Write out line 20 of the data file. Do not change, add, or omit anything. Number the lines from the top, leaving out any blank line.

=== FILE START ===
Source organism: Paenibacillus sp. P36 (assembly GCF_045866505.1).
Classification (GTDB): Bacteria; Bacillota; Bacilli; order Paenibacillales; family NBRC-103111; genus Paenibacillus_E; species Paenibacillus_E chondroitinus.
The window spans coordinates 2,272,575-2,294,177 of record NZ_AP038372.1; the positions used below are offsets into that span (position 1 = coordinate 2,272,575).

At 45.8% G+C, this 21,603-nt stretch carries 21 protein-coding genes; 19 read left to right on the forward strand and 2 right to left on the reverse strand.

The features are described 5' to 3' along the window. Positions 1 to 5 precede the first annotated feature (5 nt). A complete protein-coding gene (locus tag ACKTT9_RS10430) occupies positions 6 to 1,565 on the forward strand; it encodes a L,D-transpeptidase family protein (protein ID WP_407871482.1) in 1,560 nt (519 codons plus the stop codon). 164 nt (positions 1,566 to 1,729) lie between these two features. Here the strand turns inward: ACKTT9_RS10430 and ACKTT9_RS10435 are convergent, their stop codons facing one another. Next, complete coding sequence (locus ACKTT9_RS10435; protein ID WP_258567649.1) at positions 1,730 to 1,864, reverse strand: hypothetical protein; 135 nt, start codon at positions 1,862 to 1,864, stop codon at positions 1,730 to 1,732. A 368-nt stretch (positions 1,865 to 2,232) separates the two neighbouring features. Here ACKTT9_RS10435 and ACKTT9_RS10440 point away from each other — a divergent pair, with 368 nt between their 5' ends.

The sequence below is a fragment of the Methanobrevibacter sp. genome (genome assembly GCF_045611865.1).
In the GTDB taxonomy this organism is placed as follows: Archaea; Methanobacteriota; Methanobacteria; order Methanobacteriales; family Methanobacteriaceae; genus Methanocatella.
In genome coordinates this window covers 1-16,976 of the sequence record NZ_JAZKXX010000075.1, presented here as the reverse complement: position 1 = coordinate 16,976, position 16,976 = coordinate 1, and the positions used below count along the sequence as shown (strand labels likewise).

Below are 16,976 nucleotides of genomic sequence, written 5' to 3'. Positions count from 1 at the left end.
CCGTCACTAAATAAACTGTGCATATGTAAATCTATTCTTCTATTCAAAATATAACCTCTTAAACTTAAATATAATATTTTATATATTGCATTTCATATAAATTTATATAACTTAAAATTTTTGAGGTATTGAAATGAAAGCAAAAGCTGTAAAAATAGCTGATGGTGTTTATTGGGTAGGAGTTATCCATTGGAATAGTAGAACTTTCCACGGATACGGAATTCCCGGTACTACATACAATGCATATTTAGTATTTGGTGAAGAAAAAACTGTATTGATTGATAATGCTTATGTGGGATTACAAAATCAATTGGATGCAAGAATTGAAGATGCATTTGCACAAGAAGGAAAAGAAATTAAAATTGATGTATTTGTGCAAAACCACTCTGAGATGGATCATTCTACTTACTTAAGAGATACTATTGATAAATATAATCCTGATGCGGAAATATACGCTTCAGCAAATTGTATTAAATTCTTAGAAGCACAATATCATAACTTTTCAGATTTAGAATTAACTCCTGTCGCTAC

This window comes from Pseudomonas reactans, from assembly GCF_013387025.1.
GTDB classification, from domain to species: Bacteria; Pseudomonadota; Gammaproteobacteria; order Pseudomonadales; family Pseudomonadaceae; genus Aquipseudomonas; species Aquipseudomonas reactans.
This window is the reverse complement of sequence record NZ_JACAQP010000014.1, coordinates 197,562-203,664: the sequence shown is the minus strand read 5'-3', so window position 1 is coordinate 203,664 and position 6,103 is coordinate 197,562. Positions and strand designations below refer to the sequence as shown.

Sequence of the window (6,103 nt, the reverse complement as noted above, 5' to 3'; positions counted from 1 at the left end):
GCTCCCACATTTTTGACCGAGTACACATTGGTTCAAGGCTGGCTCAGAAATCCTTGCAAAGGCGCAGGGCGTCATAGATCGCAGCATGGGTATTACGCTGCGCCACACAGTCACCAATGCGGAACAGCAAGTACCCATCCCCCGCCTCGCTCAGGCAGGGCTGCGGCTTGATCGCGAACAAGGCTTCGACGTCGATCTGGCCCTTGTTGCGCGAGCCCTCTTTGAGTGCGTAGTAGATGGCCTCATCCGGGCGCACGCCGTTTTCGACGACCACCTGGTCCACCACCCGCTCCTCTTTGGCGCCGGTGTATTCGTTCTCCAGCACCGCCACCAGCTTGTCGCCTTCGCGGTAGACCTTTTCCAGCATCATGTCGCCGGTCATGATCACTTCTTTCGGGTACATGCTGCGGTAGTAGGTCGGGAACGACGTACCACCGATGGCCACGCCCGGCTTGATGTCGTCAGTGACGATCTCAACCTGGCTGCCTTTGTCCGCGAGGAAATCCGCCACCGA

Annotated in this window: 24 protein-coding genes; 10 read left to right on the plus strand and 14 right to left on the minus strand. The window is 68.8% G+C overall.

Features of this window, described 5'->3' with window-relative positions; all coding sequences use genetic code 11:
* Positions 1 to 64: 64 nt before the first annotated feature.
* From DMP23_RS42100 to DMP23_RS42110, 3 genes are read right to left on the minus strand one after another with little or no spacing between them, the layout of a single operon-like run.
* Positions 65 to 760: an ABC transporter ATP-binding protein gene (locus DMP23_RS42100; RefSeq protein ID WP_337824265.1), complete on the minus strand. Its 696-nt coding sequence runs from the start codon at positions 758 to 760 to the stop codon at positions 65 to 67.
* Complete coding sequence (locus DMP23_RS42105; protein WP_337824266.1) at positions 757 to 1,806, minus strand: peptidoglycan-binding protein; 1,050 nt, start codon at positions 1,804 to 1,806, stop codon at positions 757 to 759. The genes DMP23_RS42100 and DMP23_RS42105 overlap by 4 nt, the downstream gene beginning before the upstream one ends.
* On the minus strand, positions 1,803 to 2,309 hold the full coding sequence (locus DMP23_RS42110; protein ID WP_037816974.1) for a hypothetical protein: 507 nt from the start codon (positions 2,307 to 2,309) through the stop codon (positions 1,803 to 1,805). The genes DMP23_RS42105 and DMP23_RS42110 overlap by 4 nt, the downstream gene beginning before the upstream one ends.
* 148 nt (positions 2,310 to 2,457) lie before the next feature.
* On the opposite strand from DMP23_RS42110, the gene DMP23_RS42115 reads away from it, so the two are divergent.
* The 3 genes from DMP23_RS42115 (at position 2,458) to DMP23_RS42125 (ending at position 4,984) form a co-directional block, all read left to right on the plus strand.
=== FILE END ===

* Positions 65 to 760: an ABC transporter ATP-binding protein gene (locus DMP23_RS42100; RefSeq protein ID WP_337824265.1), complete on the minus strand. Its 696-nt coding sequence runs from the start codon at positions 758 to 760 to the stop codon at positions 65 to 67.